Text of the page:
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    <--changed the thermocouple on a furnace last year, so it's not that I'm incapable/not handy. However, since the thermocouple is part of the shutoff mechanism, the worst that would happen if I installed wrong would be the furnace just wouldnt stay lit. This is a bit different, and I'd rather a pro handle it, even if for no other reason than to have someone else to point the finger at. CYA... :)
     
  10. AStar617

    AStar617 Diamond Member

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    Good, that's reassuring that a large utility would actually have a sensible policy on something like this. :thumbsup: I still have no intention of doing this on my own, if for no other reason (hehe 2nd use of that phrase, i *mean* it now) than the time, which i have none of these days.
     
  11. akshatp

    akshatp Diamond Member

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    I can understand not having the time to do it. But then dont blame it on mader up excuses like it is illegal to touch gas LOL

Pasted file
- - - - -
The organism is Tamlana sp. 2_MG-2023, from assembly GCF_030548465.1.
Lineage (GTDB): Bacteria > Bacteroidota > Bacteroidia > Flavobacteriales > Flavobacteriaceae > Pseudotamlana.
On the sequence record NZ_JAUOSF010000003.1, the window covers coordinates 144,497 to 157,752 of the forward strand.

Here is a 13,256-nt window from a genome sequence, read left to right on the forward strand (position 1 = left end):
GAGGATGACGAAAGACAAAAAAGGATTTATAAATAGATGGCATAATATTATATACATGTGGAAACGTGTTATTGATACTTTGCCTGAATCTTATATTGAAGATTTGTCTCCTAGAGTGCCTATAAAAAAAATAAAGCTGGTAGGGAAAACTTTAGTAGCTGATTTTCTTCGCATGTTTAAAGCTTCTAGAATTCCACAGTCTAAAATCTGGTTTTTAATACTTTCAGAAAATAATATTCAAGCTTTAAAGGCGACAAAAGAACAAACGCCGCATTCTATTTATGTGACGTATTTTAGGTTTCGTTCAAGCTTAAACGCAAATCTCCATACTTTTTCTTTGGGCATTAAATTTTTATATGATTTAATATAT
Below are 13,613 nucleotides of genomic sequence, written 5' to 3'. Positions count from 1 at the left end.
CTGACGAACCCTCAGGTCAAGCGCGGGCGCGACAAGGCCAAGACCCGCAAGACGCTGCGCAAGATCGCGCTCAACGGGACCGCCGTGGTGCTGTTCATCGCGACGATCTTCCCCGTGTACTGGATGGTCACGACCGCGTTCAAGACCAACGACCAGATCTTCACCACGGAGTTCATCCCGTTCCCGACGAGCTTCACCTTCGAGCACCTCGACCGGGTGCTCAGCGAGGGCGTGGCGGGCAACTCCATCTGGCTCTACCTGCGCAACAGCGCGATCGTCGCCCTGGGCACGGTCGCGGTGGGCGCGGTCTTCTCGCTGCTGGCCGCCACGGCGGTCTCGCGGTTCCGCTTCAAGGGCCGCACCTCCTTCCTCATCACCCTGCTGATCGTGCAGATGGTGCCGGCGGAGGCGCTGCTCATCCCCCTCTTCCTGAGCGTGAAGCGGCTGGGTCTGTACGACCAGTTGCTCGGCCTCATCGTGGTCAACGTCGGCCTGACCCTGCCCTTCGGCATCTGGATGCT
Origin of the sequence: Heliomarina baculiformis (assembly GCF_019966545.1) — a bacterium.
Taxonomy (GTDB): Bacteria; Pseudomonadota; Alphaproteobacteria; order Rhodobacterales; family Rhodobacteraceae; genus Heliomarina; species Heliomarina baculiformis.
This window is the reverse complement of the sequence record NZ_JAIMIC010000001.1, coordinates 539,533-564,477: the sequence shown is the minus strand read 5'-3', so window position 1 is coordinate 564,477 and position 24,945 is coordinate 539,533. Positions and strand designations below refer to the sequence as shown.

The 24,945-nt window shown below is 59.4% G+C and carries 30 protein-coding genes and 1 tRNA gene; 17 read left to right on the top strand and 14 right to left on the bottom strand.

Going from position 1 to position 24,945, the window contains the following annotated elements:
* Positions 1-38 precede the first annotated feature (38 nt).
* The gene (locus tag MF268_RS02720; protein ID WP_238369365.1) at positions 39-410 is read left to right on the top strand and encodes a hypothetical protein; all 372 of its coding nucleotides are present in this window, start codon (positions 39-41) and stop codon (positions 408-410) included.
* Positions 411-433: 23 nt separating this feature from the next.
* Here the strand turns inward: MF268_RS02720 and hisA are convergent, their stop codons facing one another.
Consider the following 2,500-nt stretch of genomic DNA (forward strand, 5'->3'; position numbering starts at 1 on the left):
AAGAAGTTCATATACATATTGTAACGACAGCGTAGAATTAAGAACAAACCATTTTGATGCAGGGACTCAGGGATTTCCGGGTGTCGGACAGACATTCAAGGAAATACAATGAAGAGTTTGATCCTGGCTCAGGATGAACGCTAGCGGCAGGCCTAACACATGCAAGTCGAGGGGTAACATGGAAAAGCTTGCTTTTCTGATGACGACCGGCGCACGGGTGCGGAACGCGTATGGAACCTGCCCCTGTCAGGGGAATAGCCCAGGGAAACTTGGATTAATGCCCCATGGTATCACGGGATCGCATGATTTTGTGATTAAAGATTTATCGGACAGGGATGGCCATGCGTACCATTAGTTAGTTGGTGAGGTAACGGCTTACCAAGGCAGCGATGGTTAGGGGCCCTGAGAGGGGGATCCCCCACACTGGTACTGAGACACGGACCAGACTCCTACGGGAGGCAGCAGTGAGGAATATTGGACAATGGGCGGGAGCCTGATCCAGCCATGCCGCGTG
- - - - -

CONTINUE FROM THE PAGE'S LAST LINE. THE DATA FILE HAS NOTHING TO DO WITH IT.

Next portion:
12. UsandThem

    UsandThem Diamond Member

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    To do it yourself it would cost under $20.00. However, hiring someone to do it will cost you at least $200.00 (service charge and trip charges)....depends on how long they milk it.

    All you need it a new shutoff valve ($5.00), gas paste and leak test liquid ($5.00) and a few pieces of black pipe and a few fittings.

    All you have to do is shut of the gas, cut the pipe, install the new and you are done. It is actually a very easy project.

     
  13. Twista

    Twista Diamond Member

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    ELECTRIC FTW!
    ours is electric.. unplug and plug in.